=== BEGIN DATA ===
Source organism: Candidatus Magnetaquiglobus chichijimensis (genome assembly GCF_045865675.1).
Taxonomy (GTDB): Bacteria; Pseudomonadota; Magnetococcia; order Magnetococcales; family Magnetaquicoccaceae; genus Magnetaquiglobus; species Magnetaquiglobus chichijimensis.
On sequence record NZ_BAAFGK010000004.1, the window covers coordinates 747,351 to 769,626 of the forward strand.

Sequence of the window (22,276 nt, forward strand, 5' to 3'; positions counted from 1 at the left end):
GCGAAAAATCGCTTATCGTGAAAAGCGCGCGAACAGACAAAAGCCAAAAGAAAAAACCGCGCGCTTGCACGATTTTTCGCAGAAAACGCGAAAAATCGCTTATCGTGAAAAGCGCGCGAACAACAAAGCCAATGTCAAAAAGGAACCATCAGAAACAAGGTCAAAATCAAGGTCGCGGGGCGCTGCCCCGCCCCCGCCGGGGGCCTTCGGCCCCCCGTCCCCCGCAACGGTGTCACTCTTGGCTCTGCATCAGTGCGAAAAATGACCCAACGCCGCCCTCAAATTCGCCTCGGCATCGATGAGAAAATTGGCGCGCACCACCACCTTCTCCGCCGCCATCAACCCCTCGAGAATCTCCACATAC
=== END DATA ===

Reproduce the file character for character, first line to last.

Source organism: Candidatus Magnetaquiglobus chichijimensis (genome assembly GCF_045865675.1).
Taxonomy (GTDB): Bacteria; Pseudomonadota; Magnetococcia; order Magnetococcales; family Magnetaquicoccaceae; genus Magnetaquiglobus; species Magnetaquiglobus chichijimensis.
On sequence record NZ_BAAFGK010000004.1, the window covers coordinates 747,351 to 769,626 of the forward strand.

Sequence of the window (22,276 nt, forward strand, 5' to 3'; positions counted from 1 at the left end):
GCGAAAAATCGCTTATCGTGAAAAGCGCGCGAACAGACAAAAGCCAAAAGAAAAAACCGCGCGCTTGCACGATTTTTCGCAGAAAACGCGAAAAATCGCTTATCGTGAAAAGCGCGCGAACAACAAAGCCAATGTCAAAAAGGAACCATCAGAAACAAGGTCAAAATCAAGGTCGCGGGGCGCTGCCCCGCCCCCGCCGGGGGCCTTCGGCCCCCCGTCCCCCGCAACGGTGTCACTCTTGGCTCTGCATCAGTGCGAAAAATGACCCAACGCCGCCCTCAAATTCGCCTCGGCATCGATGAGAAAATTGGCGCGCACCACCACCTTCTCCGCCGCCATCAACCCCTCGAGAATCTCCACATAC